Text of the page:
A treatise on equitation, or the art of horsemanship

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Page 200 - a man had been carrying a stone, too heavy to be pleasant, in one hand, would he not find much ease by shifting it into the other ? Thus, after a jockey has been riding over his horse's fore legs for a couple of miles, must it not be a great relief to him when he sits back in his saddle, and, as it were, divides the weight more equally? But caution is required," he adds, " to preserve a due equilibrium, so as not to disturb the action of a tired horse.
Page 235 - ... at once. A man that rides by the force of his knees alone, shaking his arms and hands, although he rides his distance in the same period of time that the good rider would, yet he cannot be said to ride his horse, or to have any part of his body in the proper equilibrium...
Page 25 - ... the many authors who have wrote on this subject, Sir William Hope mistakes as to the Spanish horse. No body at present makes use of them, and they have never been known to get any thing good in England. But the Arabians or Barbs are much the best; tho' of late years our breed is spoiled in England in all sorts of horses, by beginning to make use of them too early. By this means we never know the goodness of a horse, while some people attribute to an infirmity, either in the horse, or the mare,...
Page 200 - But caution is required,' he adds, ' to preserve a due equilibrium, so as not to disturb the action of a tired horse.' Without doubt, this celebrated performer imbibed many excellent lessons from his father, but he is considered to be the more powerful jockey of the two.
Page 215 - ... some elevation, and give a kick to the animal even before being fairly upon it. If a groom attend at mounting, he ought not to be suffered to touch the reins, but only that part of the bridle which comes down the cheek. In dismounting, the whip is to be returned into the left hand; the right hand takes hold of the rein above the left ; the right foot quits the stirrup ; the left hand slides forward on the rein, to about twelve inches from the saddle, feeling the horse's mouth very lightly; the...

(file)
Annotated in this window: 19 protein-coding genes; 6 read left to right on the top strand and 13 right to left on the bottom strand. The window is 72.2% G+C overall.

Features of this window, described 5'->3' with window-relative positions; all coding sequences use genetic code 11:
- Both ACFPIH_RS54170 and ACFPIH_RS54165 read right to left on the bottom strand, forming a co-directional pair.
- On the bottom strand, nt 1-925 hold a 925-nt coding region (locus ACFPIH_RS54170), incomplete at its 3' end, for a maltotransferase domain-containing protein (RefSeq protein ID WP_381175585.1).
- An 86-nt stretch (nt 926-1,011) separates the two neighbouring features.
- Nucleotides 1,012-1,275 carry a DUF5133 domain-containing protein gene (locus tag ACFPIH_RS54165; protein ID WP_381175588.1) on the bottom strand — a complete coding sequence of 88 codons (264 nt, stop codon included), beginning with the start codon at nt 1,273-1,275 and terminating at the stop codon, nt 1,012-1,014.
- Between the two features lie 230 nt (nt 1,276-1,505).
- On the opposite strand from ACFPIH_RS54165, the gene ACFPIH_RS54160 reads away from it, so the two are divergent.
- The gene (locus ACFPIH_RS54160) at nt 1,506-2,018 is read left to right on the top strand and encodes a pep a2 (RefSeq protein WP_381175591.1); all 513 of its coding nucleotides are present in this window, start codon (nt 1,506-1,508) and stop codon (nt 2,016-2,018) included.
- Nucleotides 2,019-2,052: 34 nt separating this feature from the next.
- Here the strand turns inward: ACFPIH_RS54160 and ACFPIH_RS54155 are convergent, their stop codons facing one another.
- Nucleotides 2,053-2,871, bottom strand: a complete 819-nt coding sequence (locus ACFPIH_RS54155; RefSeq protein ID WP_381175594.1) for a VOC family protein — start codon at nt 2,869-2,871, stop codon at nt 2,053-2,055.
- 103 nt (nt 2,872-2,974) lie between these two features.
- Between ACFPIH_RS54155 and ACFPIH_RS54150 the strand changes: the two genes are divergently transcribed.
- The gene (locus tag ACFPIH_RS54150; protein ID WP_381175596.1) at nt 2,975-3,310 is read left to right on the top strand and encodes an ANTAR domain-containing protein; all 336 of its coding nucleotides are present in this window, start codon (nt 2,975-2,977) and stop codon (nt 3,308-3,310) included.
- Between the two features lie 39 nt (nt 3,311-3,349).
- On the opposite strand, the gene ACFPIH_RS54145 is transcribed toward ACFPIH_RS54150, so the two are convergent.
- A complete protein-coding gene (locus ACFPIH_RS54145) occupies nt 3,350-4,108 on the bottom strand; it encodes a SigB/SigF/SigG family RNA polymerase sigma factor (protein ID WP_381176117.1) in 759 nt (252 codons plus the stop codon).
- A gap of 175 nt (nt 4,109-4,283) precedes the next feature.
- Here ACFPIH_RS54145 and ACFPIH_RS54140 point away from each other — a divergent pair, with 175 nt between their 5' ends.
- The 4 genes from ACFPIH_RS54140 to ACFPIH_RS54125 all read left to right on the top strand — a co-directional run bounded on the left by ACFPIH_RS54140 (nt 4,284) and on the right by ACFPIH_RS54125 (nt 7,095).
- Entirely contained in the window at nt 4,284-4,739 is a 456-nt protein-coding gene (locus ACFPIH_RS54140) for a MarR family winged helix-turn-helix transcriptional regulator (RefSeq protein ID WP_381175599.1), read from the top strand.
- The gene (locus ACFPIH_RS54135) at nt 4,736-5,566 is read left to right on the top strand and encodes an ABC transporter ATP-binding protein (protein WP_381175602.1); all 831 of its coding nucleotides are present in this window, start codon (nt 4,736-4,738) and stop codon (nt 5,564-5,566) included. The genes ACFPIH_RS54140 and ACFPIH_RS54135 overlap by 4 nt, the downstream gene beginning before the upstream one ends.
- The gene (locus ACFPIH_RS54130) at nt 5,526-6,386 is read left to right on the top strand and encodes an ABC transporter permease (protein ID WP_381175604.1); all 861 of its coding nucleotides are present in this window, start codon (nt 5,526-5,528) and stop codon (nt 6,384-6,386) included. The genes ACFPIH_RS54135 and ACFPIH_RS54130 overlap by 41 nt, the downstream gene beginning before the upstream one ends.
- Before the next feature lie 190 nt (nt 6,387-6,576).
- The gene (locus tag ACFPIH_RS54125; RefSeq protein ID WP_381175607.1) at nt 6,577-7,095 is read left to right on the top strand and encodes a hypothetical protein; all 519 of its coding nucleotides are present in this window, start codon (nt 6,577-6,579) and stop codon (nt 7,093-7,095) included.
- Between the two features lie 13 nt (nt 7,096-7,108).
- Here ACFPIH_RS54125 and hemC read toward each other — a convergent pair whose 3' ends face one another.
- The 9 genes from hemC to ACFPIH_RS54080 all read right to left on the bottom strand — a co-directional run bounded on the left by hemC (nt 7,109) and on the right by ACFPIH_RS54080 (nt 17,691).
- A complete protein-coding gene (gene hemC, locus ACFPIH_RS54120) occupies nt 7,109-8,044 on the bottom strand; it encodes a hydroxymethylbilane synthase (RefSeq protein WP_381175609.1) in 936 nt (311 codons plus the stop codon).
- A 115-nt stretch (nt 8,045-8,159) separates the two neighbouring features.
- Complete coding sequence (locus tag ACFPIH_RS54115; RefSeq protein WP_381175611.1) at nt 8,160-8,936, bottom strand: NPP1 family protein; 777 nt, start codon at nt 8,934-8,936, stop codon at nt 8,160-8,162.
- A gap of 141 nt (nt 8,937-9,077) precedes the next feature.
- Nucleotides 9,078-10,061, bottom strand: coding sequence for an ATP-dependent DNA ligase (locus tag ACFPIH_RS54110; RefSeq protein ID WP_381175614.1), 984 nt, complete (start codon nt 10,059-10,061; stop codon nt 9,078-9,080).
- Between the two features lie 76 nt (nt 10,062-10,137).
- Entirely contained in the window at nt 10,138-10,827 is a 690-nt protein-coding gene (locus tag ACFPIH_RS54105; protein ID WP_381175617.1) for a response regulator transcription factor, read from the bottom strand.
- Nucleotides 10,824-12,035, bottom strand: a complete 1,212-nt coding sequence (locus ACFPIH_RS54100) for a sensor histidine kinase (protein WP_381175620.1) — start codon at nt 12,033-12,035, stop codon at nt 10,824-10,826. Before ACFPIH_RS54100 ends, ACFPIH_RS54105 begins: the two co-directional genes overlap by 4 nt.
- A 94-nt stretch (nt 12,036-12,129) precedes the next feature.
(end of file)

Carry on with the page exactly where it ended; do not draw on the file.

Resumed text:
Page 235 - ... particularly to be pointed out to a young man, and cannot be too often repeated, that, to become an easy, elegant, or proper horseman, he must learn to ride with comfort and pleasure to his horse as well as to himself; he must learn to seek his balance from his hip upwards, to keep the body with a slight inclination backwards from the perpendicular, and balance himself thus gradually on his horse in all the different paces ; which, of course, cannot be expected all at once. A man that rides by...
Page 234 - The man who rides with the aid of the proper equilibrium," says Colonel Peters, "will, in case of necessity, know when to apply the strength he has retained with a steady, light hand, and govern every motion according as he finds it necessary for his purpose ; play light with his own weight upon the saddle (by a gentle spring in the instep of both feet on the stirrups), with an easy pressure of both thighs, knees, and calves of the legs. When the horse jumps or plunges, then these aids...
Page 234 - When the horse jumps or plunges, then these aids are also requisite to keep the seat ; but, in an easy, steady pace forward, it is most particularly to be pointed out to a young man, and cannot be too often repeated, that, to become an easy, elegant, or proper horseman, he must learn to ride with comfort and pleasure to his horse as well as to himself...
Page 162 - ... Over the collar; the cheek-piece, parallel with the nose-band, passing through the squares of the collar; to be buckled so as to admit the finger to pass between it and the collar. 3. Bit. — To be placed straight in the horse's mouth, the bar one inch above the lower tusk, but so as to clear the upper tusks. Mares having no tusks, the bit must be placed about two inches above the corner tooth. 4. Bridoon. — Placed over the bit and fastened with the long end of the T (through the squares of...
Page 234 - Whereas, the man who rides with the aid of the proper equilibrium, will, in case of necessity, know when to apply the strength he has retained, with a steady, light hand, and govern every motion according...

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